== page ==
8. Natalie

    To me, some of her siblings seemed off to me…like they were on something, too. They all looked worn and tired for their age, too.

    1. Gigi

      I really liked her siblings and thought they looked pretty typical…lots of time in the sun no doubt.

    2. Missy

      I thought this as well. There also seems to be plenty of adult family, a little strange that foster care would be the next step for the kids. I don’t know how the system works in CA, but that makes me think the siblings have their own circumstances that would prevent them from being granted guardianship.

      1. Elizabeth

        Child welfare could get involved and place the children with family members. However, bringing the kids into the system would mean that the family loses all control of their placement – e.g. the court would decide where the kids are placed, how long they stay in the placement, what conditions must be met for the kids to be reunified with the parent(s) and ultimately, if parental rights are terminated permanently and the kids are made available for adoption.

        One benefit to having the kids come formally into the child welfare system and having family licensed as foster parents is that they are then eligible for foster care maintenance payments. If the family members take custody but don’t become licensed foster parents, they would receive greatly reduced payments or no payment at all.

        I think the family hadn’t involved child welfare because they didn’t want to lose all control of the kids. I think they were informally keeping the kids to keep them out of “the system” but were at a point that this was no longer sustainable. The family members had no legal right to keep the kids from their dad, as they would have had if they kids were formally in foster care and placed with family members.

  9. Ronnie G

    I grew up in Lake Arrowhead, in the mountains up near Big Bear. Still haven’t watched this episode because of it being so close to home. I started watching it, but saw the intro shots and knew it was Big Bear Lake and had to turn it off. I knew the episode would trigger me to head to the liquor store and further my addiction.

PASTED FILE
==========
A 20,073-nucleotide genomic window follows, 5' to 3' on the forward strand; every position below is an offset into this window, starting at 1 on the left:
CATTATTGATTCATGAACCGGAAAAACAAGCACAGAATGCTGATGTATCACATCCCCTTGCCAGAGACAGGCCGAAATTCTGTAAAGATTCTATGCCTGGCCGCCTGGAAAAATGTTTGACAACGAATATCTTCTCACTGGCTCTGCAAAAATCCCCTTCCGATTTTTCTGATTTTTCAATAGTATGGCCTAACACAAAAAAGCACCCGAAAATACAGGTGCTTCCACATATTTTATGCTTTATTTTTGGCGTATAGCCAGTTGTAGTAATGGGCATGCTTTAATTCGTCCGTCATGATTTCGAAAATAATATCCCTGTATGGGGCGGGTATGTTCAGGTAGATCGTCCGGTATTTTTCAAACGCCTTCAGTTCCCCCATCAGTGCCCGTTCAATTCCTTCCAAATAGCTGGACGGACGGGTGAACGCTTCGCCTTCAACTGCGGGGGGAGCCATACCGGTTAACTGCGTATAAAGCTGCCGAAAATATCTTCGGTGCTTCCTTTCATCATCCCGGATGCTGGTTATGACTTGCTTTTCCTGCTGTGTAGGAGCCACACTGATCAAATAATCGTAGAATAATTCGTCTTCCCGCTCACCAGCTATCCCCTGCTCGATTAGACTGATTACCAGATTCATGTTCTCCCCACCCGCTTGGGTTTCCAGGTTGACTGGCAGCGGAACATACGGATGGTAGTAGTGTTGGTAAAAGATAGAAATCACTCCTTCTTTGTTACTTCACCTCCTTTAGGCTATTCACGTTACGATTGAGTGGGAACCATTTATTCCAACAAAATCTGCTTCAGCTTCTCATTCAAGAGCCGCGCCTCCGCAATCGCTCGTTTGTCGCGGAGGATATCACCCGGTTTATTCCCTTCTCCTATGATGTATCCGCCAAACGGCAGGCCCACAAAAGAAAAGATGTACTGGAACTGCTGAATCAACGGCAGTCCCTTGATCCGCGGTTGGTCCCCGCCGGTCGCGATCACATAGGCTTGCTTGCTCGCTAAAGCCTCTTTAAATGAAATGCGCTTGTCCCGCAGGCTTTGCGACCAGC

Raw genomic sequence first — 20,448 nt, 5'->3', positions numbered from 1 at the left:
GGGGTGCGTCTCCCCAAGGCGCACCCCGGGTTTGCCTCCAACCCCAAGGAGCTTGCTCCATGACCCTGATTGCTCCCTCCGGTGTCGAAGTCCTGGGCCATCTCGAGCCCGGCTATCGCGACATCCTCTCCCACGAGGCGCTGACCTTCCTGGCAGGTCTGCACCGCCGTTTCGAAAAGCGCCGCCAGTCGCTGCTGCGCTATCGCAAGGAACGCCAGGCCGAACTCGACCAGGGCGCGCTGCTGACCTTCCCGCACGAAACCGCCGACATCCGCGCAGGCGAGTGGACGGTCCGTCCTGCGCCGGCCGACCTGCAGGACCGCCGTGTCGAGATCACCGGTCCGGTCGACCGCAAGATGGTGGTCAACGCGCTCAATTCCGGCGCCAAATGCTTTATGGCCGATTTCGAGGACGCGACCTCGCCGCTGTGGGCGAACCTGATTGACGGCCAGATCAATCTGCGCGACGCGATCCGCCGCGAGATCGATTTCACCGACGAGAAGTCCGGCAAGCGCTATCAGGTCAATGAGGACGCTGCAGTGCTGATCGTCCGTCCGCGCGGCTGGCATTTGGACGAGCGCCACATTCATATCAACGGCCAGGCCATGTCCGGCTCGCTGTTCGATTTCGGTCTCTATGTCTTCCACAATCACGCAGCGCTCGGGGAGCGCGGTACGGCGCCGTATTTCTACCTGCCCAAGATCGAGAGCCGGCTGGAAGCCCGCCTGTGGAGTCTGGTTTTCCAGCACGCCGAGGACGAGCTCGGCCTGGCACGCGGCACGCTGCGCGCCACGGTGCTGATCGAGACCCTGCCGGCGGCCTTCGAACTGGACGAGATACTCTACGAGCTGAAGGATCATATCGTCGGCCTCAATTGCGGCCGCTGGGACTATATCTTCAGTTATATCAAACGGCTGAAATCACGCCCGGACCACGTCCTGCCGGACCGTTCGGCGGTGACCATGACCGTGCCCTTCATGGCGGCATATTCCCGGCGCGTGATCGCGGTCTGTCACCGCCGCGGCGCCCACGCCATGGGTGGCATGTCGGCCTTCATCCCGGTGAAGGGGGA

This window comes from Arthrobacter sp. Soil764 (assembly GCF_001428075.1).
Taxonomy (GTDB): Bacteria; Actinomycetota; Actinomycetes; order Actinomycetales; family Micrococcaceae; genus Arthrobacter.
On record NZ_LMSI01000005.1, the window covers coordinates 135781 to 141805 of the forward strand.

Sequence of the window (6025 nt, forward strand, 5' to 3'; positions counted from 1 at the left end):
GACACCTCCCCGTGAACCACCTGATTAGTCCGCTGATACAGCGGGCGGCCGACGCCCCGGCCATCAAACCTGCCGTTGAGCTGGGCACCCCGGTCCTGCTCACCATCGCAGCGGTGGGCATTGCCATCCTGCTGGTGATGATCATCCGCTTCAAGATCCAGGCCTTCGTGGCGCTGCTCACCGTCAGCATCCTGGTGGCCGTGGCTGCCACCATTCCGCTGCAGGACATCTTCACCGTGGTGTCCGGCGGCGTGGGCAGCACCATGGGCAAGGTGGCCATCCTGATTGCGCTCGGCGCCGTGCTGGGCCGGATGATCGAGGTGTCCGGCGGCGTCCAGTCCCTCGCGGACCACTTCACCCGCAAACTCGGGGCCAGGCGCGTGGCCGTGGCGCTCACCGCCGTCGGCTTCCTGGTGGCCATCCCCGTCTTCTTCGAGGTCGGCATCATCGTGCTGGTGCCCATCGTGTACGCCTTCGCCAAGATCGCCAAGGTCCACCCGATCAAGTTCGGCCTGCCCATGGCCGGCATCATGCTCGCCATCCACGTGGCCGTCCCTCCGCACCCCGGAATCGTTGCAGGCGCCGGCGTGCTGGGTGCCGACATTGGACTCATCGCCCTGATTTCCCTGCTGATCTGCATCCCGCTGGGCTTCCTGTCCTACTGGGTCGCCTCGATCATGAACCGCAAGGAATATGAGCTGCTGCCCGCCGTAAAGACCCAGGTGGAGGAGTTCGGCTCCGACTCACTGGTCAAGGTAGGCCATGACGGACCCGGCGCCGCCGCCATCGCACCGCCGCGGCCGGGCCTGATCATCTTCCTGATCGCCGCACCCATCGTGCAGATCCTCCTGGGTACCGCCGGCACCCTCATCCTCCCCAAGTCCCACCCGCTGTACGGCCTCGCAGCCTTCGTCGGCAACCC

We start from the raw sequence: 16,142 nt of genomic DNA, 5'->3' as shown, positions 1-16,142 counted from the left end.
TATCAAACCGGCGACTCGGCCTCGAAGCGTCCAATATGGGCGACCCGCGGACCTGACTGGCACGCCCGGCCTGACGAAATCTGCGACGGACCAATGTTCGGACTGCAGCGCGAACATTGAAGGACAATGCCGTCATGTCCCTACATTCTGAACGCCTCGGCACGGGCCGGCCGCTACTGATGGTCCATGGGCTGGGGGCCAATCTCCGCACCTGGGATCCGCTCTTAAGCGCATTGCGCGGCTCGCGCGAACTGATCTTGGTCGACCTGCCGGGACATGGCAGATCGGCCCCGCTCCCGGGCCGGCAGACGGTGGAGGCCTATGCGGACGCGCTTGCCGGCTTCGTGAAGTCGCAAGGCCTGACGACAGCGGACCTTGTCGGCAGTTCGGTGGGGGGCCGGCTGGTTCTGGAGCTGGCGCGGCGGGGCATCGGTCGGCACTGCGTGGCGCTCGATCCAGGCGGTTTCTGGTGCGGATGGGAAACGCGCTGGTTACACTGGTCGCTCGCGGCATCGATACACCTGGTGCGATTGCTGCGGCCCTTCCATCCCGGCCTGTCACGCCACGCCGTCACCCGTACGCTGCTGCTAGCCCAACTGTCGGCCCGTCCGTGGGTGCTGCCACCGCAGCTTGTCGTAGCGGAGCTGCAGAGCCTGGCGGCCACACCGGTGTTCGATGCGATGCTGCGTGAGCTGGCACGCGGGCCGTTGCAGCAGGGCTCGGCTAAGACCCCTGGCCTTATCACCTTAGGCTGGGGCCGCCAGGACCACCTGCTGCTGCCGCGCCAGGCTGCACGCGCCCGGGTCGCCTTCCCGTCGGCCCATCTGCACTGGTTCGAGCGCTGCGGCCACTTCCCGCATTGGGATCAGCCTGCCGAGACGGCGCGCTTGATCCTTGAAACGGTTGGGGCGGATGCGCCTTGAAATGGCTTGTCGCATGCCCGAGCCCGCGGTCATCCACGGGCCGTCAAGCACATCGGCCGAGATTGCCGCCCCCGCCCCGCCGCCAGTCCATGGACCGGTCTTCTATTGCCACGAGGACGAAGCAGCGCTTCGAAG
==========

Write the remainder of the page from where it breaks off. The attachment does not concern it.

The MTNs are a tough place for an addict. It’s so beautiful and peaceful, that it makes people want to use. The lack of good jobs is tough for a future. If you’re a realtor, contractor or work at the grocery store, you’re set. Everyone else has to commute an hour or two to go down the hill and work.

    Drugs are rampant up there, and growing up my friends were dropping like flies once the Oxycodone hit the scene. Before that it was meth. We used to refer to the druggies as “mountain critters” or “MTN lifers” meaning once they hit the drugs, they would become “lifers” up there and never be able to leave the MTNs. Many people I went to high school with became “lifers” and some of them died before we could graduate college. I know more than a few people from high school whose life’s ended on Highway 18, driving off the mountainside drunk, and one guy whose brother was driving drunk and he was hanging out the passenger window when the truck rolled over.

    The crazy thing is, once I moved out of California, I realized how much potential and opportunity was afforded to us living in Southern California so close to so many big-money markets with career potential and a future.

    This woman is 2 years older than me and at the time we grew up, the MTNs didn’t offer much opportunity as far as college and stuff. Now with distance learning college classes and such, it’s different, but back then the closest community College from Big Bear was about a 2 hour drive each way. If you didn’t get into a university, you were commuting big time, or working a dead end job with no real future to see. Like I said, the MTNs bred addicts.

    Anyways, I hope to watch this episode some day, I just know the close to home-ness of it all will trigger my addiction, so I’m staying clear.

    Thanks for the site, Dizzy. I’m a long time lurker, first time commenter. Glad to see the new format, glad to see you took 2020 to work on you and Clean living. Keep it up!